Before starting construction, I had to choose a tube. A number of different eye tubes have been used over the years. Types 6E5 and 6U5 were popular in the early days. My Crosley 146CS uses a 6E5 and my Zenith 12-S-471 uses a 6U5. Another type is 6AF6G, used in my Sparton 1271 console. Some of the older tubes have become scarce and expensive, however. I decided to use a newer tube, type 1629, which offers the same performance at a lower price.

(Radios built in the 1960s and 1970s use even newer types of eye tubes with rectangular, rather than circular, glowing areas. My Fisher 800-B uses two such tubes, for example. Rectangular eye tubes did not exist in 1939, when the S-20R was made, so I did not consider them for this project.)

A magic eye is typically used on a radio that has AVC, or automatic volume control (an alternate term is AGC, or automatic gain control). Here is a brief description of AVC from a well-known text, Elements of Radio Servicing by Marcus and Levy:

AGC action can be described as follows: A strong local station delivers a strong signal to the receiver. A station at some distance away will deliver a much weaker signal to it. Yet it is desirable for each of these stations to produce approximately the same volume from the speaker. This effect could be performed manually by means of a volume control, but it is far superior if this effect is performed automatically. That is the function of the AGC system. It is also sometimes called automatic volume control (AVC).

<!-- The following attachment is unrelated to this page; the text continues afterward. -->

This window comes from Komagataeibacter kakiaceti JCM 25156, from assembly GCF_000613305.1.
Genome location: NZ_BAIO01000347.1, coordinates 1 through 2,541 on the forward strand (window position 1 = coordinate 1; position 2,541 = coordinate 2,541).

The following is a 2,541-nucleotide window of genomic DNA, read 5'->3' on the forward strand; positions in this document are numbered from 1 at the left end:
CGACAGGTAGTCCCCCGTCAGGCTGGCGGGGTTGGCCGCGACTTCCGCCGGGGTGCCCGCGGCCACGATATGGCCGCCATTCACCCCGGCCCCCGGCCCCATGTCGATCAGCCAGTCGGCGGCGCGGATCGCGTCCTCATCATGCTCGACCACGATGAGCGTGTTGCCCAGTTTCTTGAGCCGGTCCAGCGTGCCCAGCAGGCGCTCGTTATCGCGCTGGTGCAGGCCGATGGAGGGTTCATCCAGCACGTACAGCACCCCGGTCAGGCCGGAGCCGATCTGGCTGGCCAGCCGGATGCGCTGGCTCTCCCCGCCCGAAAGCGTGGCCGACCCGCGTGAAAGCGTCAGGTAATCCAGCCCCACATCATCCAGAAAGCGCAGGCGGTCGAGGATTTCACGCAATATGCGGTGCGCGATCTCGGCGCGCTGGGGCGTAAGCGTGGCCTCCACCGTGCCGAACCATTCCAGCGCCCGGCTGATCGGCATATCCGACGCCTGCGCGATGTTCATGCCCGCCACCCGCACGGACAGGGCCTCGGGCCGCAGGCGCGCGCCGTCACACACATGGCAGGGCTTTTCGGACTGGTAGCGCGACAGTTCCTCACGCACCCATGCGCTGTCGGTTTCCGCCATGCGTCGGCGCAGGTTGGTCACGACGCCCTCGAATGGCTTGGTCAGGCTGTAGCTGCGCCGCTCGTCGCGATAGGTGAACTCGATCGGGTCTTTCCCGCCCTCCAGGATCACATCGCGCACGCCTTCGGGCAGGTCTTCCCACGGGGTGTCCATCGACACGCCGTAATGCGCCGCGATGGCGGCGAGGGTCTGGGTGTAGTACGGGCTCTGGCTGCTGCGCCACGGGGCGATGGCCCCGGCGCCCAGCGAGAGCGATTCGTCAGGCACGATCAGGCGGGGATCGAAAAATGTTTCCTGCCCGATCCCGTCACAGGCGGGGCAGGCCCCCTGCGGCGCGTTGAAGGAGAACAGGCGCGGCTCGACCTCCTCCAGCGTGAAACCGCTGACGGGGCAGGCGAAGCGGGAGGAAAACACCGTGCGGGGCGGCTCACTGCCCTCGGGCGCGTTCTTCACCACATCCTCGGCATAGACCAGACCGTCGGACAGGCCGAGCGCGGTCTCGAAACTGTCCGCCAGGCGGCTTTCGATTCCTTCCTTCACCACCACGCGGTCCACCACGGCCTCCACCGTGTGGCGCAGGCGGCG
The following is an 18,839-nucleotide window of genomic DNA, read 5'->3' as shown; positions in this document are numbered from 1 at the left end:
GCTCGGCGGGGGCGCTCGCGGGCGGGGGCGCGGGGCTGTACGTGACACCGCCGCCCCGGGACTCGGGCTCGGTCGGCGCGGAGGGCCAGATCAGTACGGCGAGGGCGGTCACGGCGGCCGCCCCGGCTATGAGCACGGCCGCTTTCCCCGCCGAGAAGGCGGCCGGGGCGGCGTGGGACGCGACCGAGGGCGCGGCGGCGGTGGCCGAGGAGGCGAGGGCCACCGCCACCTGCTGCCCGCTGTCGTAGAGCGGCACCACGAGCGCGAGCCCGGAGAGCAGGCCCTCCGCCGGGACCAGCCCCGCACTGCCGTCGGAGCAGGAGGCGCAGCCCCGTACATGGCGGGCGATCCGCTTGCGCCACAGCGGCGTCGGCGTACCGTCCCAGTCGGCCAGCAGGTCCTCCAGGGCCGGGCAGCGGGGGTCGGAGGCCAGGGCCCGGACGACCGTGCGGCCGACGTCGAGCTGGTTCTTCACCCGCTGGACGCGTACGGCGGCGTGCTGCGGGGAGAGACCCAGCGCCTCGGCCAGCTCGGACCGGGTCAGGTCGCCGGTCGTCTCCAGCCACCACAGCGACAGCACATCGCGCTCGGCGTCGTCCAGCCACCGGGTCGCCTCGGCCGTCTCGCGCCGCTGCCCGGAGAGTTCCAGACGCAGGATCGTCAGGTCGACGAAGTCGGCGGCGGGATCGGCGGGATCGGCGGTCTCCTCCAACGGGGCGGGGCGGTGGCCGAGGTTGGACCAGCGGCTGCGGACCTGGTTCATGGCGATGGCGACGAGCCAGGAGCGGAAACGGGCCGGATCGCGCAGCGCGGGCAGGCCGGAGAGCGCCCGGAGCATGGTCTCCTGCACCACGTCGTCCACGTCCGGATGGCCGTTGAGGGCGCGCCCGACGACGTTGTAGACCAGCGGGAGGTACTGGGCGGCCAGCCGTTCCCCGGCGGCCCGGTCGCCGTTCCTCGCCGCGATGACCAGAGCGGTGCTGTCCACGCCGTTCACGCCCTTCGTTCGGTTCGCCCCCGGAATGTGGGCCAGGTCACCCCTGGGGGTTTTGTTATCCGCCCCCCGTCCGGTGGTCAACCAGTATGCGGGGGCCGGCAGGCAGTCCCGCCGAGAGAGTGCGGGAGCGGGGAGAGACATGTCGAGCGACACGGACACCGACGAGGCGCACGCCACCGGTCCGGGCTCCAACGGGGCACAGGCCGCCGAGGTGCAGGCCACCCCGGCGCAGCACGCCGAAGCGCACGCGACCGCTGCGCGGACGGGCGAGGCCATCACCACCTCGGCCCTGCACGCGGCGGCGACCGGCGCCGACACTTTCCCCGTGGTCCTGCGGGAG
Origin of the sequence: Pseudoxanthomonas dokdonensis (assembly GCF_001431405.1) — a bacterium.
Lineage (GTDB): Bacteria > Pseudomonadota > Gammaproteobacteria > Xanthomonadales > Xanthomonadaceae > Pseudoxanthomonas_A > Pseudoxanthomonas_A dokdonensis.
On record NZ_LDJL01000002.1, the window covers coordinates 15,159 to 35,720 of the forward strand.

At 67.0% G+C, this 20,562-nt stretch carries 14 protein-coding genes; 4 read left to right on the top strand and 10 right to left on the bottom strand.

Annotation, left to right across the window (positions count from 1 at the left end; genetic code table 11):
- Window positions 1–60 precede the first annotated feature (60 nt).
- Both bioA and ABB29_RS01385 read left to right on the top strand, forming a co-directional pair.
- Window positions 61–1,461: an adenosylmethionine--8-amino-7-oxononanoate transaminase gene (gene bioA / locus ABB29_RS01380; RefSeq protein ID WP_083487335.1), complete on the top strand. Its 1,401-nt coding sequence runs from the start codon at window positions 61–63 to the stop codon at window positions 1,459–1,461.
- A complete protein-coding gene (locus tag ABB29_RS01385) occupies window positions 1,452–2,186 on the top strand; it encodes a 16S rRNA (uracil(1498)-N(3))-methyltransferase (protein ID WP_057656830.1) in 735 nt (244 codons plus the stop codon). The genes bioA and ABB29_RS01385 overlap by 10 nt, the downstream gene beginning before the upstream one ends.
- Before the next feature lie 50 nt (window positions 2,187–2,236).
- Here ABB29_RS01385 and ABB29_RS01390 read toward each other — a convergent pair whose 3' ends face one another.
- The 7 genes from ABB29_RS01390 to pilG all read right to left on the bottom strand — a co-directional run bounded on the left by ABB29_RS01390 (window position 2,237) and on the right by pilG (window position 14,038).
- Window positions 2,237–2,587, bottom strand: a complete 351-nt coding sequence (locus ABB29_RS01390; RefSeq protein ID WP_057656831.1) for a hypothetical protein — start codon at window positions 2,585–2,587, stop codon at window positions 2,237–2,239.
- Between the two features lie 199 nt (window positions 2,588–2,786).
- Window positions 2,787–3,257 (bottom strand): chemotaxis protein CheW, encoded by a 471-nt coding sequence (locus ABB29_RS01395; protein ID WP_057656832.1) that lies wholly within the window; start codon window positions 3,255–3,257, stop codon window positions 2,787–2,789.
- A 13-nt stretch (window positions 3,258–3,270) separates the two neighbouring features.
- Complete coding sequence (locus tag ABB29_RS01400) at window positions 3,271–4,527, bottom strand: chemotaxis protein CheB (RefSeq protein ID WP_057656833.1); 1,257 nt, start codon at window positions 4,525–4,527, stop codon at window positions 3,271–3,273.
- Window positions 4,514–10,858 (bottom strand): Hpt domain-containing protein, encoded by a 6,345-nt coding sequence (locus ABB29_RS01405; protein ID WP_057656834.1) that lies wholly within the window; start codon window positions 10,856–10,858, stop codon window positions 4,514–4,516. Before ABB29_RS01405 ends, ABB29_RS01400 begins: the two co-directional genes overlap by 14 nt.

In plain English, AVC automatically "turns down" the strength of the signal for stronger stations. This is done through a negative (minus) voltage. The stronger the signal, the larger the negative voltage created by the AVC circuit. This voltage is applied to amplifying tubes in the radio's RF and IF stages. A larger negative voltage turns down their gain (amplification) a lot. A smaller negative voltage reduces their gain to a lesser degree. The upshot is that strong and weak stations play at approximately the same volume.

The Marcus & Levy book also contains a short description of how a magic eye is connected to an AVC circuit:

Use of electron-ray tuning indicator. Unless the superheterodyne receiver is tuned exactly to a station, serious distortion due to side-band cutting may result. Many receivers use some form of tuning indicator as an aid in tuning correctly, so as to avoid this distortion. The tuning indicator in most general use in modern receivers is an electron-ray (often called a "magic eye") like the 6U5/6G5. This is a cathode-ray tube which shows a wide deflection when a low voltage is applied to its grid. The deflection narrows as the applied grid voltage is increased. The magic-eye grid is connected to the AGC bus as shown in Figure 1.

Figure 1. Electron-ray tube connected to the AGC bus as a tuning indicator.

At no signal, the AGC voltage is zero and the deflection is wide; as a signal is tuned in, the AGC voltage increases and the deflection narrows. When the signal is tuned accurately, the AGC voltage is at a maximum and the deflection is at its narrowest. To tune any station correctly, simply tune the receiver for the narrowest deflection of the magic-eye tube.